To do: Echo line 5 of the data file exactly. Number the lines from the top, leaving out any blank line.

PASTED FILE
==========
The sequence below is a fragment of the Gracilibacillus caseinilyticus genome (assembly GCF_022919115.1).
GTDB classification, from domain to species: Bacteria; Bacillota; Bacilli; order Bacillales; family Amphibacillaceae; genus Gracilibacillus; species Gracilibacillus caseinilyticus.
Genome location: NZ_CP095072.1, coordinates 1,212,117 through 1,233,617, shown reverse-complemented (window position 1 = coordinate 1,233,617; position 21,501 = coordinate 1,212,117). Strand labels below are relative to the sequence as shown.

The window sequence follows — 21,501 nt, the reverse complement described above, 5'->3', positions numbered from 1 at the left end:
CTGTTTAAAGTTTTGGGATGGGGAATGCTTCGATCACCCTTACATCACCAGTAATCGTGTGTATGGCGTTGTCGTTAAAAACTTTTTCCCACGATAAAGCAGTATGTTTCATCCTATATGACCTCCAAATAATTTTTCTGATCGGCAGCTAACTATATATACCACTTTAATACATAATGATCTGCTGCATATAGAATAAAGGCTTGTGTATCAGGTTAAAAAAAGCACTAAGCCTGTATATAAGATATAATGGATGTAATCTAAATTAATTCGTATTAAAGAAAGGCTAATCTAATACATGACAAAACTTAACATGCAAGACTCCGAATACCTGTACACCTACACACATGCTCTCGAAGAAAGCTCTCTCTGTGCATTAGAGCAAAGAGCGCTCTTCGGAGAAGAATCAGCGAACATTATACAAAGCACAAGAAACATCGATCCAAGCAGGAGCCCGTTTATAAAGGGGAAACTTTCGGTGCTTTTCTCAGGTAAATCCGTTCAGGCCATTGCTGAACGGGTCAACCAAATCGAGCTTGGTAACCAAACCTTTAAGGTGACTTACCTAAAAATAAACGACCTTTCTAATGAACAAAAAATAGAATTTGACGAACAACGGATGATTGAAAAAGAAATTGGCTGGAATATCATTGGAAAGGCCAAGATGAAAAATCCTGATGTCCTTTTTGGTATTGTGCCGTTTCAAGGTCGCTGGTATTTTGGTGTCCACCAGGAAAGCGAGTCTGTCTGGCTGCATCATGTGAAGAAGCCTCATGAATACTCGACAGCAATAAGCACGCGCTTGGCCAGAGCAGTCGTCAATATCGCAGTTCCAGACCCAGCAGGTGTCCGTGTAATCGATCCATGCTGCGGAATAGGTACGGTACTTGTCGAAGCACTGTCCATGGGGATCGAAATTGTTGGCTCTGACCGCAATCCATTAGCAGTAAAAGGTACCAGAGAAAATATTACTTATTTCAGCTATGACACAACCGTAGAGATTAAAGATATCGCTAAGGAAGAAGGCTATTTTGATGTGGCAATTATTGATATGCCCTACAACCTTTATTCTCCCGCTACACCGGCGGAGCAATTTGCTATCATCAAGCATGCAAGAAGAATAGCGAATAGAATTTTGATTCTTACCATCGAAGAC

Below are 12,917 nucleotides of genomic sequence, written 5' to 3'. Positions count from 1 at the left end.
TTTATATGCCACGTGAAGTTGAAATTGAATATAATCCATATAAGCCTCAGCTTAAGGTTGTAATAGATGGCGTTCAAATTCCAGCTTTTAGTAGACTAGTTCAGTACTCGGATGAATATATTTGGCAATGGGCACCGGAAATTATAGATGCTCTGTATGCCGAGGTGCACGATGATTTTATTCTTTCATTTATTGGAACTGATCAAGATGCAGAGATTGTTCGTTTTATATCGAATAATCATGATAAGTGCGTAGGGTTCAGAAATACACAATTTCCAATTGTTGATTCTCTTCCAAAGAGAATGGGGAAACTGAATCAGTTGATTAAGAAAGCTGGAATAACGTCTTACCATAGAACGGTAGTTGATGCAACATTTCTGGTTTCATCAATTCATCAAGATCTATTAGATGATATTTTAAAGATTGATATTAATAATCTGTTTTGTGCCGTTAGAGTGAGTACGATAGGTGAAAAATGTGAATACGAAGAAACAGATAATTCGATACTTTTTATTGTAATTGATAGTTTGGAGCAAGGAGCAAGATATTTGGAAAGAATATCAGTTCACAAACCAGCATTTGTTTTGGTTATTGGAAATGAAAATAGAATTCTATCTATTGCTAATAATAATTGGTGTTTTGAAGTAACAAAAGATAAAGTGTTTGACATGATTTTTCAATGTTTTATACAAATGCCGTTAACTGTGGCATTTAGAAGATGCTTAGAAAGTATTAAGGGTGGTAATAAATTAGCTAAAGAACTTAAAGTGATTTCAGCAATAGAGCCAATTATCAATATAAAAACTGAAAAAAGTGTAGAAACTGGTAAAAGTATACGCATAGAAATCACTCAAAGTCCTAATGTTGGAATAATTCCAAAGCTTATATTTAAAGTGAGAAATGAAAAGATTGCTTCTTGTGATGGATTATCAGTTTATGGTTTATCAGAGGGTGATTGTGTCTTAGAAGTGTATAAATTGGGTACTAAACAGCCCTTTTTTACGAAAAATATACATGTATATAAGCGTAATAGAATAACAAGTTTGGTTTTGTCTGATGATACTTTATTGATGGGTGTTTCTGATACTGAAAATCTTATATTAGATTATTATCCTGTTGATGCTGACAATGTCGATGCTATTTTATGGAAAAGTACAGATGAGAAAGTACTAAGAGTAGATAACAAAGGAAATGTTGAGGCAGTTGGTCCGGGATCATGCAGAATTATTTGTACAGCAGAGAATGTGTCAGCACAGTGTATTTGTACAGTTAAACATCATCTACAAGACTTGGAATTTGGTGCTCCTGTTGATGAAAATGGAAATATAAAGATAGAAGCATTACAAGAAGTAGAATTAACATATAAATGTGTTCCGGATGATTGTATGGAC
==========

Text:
CTGTTTAAAGTTTTGGGATGGGGAATGCTTCGATCACCCTTACATCACCAGTAATCGTGTGTATGGCGTTGTCGTTAAAAACTTTTTCCCACGATAAAGCAGTATGTTTCATCCTATATGACCTCCAAATAATTTTTCTGATCGGCAGCTAACTATATATACCACTTTAATACATAATGATCTGCTGCATATAGAATAAAGGCTTGTGTATCAGGTTAAAAAAAGCACTAAGCCTGTATATAAGATATAATGGATGTAATCTAAATTAATTCGTATTAAAGAAAGGCTAATCTAATACATGACAAAACTTAACATGCAAGACTCCGAATACCTGTACACCTACACACATGCTCTCGAAGAAAGCTCTCTCTGTGCATTAGAGCAAAGAGCGCTCTTCGGAGAAGAATCAGCGAACATTATACAAAGCACAAGAAACATCGATCCAAGCAGGAGCCCGTTTATAAAGGGGAAACTTTCGGTGCTTTTCTCAGGTAAATCCGTTCAGGCCATTGCTGAACGGGTCAACCAAATCGAGCTTGGTAACCAAACCTTTAAGGTGACTTACCTAAAAATAAACGACCTTTCTAATGAACAAAAAATAGAATTTGACGAACAACGGATGATTGAAAAAGAAATTGGCTGGAATATCATTGGAAAGGCCAAGATGAAAAATCCTGATGTCCTTTTTGGTATTGTGCCGTTTCAAGGTCGCTGGTATTTTGGTGTCCACCAGGAAAGCGAGTCTGTCTGGCTGCATCATGTGAAGAAGCCTCATGAATACTCGACAGCAATAAGCACGCGCTTGGCCAGAGCAGTCGTCAATATCGCAGTTCCAGACCCAGCAGGTGTCCGTGTAATCGATCCATGCTGCGGAATAGGTACGGTACTTGTCGAAGCACTGTCCATGGGGATCGAAATTGTTGGCTCTGACCGCAATCCATTAGCAGTAAAAGGTACCAGAGAAAATATTACTTATTTCAGCTATGACACAACCGTAGAGATTAAAGATATCGCTAAGGAAGAAGGCTATTTTGATGTGGCAATTATTGATATGCCCTACAACCTTTATTCTCCCGCTACACCGGCGGAGCAATTTGCTATCATCAAGCATGCAAGAAGAATAGCGAATAGAATTTTGATTCTTACCATCGAAGAC